The Obama cabinet is the weakest in modern memory. Eric Holder was held in contempt of Congress. By his polarizing rhetoric (“my people,” “cowards,” etc.), he has helped to set back racial relations a generation. Kathleen Sebelius oversaw the most disastrous rollout of a federal program of the modern era. Chuck Hagel is becoming irrelevant at Defense.
John Kerry at State will be known for his promise of an “unbelievably small” bombing campaign to come against Syria — that in itself was explained by Obama as a non-pinprick. Hillary Clinton had declared Assad a “reformer,” scoffed off Benghazi as “what difference does it make?” and tried to parlay “Bush did it” into a foreign policy.
Steven Chu proved a sort of idiot-savant at Energy, reminding us that Nobel Prize winners can lack even an iota of common sense. Homeland Security Secretary Janet Napolitano’s chief task was finding ways to grant election-time amnesties without being caught at it, while inventing adolescent euphemisms for terrorism.
The less said about the quotes about a peaceful and secular Islamism from James Clapper and John Brennan the better. Citigroup’s Peter Orszag and Jack Lew were refutations of the Obama promises to end the revolving door between big money and big government.
Lisa Jackson at EPA quietly left, after fabricating a fake email identity of “Richard Windsor.” Press Secretary Jay Carney has made Ron Ziegler’s tenure appear veracious in comparison. Thomas Perez and Hilda Solis at Labor saw their job as the promotion of unionism at all costs.
Obama, the self-described constitutional lawyer, has done more to endanger personal liberty and the rule of law than any president since FDR put Japanese-American citizens into camps. Associated Press reporters were monitored. The NSA tapped personal communications. The IRS went after Obama’s opponents. An innocent video maker was jailed on trumped-up charges of parole violations after being falsely accused by the president and the secretary of State of inciting the Benghazi attacks. When a law was deemed inconvenient, Obama simply either overrode or ignored it, whether Obamacare’s employer mandate or federal border enforcement statutes.
The president’s “signature” legislation was supposed to be Obamacare, a federal takeover of health care only dreamed of by past liberal presidents, but pushed through on a strictly partisan vote by the charisma of Barack Obama. The problem with the more than 2,000 pages of Obamacare — frontloaded two years ago with freebies — was not just that its web-based delivery system was inoperative, but that its entire concept of supposedly supplying superior insurance to more people at less cost was fiscally impossible, while its central assumption that young healthy people would be willing to pay more for health care that they would rarely use to subsidize older people who would pay less for more coverage was ridiculous.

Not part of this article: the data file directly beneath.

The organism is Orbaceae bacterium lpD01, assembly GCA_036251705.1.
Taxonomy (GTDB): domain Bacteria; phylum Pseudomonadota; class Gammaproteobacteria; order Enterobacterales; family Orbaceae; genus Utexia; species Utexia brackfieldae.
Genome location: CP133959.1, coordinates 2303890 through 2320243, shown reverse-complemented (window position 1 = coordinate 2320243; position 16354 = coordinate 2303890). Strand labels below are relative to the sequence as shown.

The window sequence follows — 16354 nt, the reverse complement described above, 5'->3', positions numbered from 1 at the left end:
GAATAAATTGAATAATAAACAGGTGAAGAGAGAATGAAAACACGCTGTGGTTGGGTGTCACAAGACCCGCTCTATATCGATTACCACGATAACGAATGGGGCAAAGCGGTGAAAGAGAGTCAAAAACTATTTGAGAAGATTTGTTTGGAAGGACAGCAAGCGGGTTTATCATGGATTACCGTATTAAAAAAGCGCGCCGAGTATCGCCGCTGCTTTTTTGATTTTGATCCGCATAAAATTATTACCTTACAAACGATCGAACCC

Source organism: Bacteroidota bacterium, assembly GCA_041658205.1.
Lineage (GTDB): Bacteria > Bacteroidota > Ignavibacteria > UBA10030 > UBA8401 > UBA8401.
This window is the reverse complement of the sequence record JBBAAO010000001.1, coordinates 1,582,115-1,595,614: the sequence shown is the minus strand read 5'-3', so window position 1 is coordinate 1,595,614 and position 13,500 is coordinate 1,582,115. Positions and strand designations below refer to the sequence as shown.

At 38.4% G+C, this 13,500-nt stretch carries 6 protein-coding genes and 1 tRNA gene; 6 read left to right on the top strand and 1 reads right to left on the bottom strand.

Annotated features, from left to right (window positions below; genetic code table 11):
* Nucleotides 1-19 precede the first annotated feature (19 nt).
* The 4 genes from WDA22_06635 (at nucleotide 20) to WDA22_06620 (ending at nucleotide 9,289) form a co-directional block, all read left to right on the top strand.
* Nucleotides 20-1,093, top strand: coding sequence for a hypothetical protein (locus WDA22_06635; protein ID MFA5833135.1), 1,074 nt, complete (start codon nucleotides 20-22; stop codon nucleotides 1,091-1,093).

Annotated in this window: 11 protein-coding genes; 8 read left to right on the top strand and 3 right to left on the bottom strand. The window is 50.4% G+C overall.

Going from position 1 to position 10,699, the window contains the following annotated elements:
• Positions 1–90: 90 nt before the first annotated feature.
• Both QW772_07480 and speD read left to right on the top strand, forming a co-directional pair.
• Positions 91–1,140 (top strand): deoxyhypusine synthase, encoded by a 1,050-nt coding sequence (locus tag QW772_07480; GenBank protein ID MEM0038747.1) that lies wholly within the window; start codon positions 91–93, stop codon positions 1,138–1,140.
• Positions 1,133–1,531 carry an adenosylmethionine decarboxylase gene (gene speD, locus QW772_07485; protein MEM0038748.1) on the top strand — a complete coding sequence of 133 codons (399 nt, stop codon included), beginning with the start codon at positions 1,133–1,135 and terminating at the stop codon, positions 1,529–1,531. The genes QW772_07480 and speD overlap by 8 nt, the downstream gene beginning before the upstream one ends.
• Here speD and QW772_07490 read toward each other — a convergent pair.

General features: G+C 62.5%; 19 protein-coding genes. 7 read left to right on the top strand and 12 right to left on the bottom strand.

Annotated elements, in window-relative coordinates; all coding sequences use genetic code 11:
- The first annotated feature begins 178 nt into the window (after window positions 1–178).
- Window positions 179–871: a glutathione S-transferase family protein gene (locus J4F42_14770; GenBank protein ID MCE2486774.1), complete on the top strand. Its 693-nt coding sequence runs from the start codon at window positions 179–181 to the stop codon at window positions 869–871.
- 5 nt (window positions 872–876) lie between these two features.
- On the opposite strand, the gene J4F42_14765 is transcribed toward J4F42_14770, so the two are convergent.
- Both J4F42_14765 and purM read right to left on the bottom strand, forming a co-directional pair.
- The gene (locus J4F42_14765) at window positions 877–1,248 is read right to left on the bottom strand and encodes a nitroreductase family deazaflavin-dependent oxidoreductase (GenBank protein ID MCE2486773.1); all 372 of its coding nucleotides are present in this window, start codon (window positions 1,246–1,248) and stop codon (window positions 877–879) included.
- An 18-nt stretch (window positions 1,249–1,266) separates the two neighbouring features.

Is there an Obama legacy?
In a way, yes. He has mesmerized the media in a manner entirely unknown in past presidencies. No matter the scandal or policy failure, it will be almost impossible for Obama’s popularity to dip much below 40%. Yet even more importantly than hypnotizing a once-free press into a Ministry of Truth, Obama has redefined the scope and purpose of federal redistributive entitlements, turning them into the political means of creating a permanent dependent constituency.
For the Democratic Party, Obama has been a disaster, discrediting the professed liberal commitment to socialized medicine, civil liberties, lead-from-behind foreign policy, Keynesian economics, and an open transparent government skeptical of Wall Street big money and federal overreach. He also managed to pass almost no new initiatives with large Democratic majorities in the House and Senate in his first two years of governance, before losing the former in 2010 and perhaps the latter in 2014.
Obama has been compared to almost every out-of-his-league figure in mythology (Phaethon at the reins of his father’s out-of-control sun chariot, Icarus flying too high on frail waxen wings, Narcissus transfixed at a reflecting pool of his own image), cinema (Chauncey Gardiner of Being There, or Bill McKay of The Candidate), or literature (Shakespeare’s Hamlet or Orwell’s pigs prancing on two legs). In that regard, the Obama presidency, to paraphrase Hillary Clinton, requires a suspension of disbelief, and a “what difference does it make?” at each new unfolding scandal.
His tenure will be known as the Wilderness Years — nothing gained, much lost.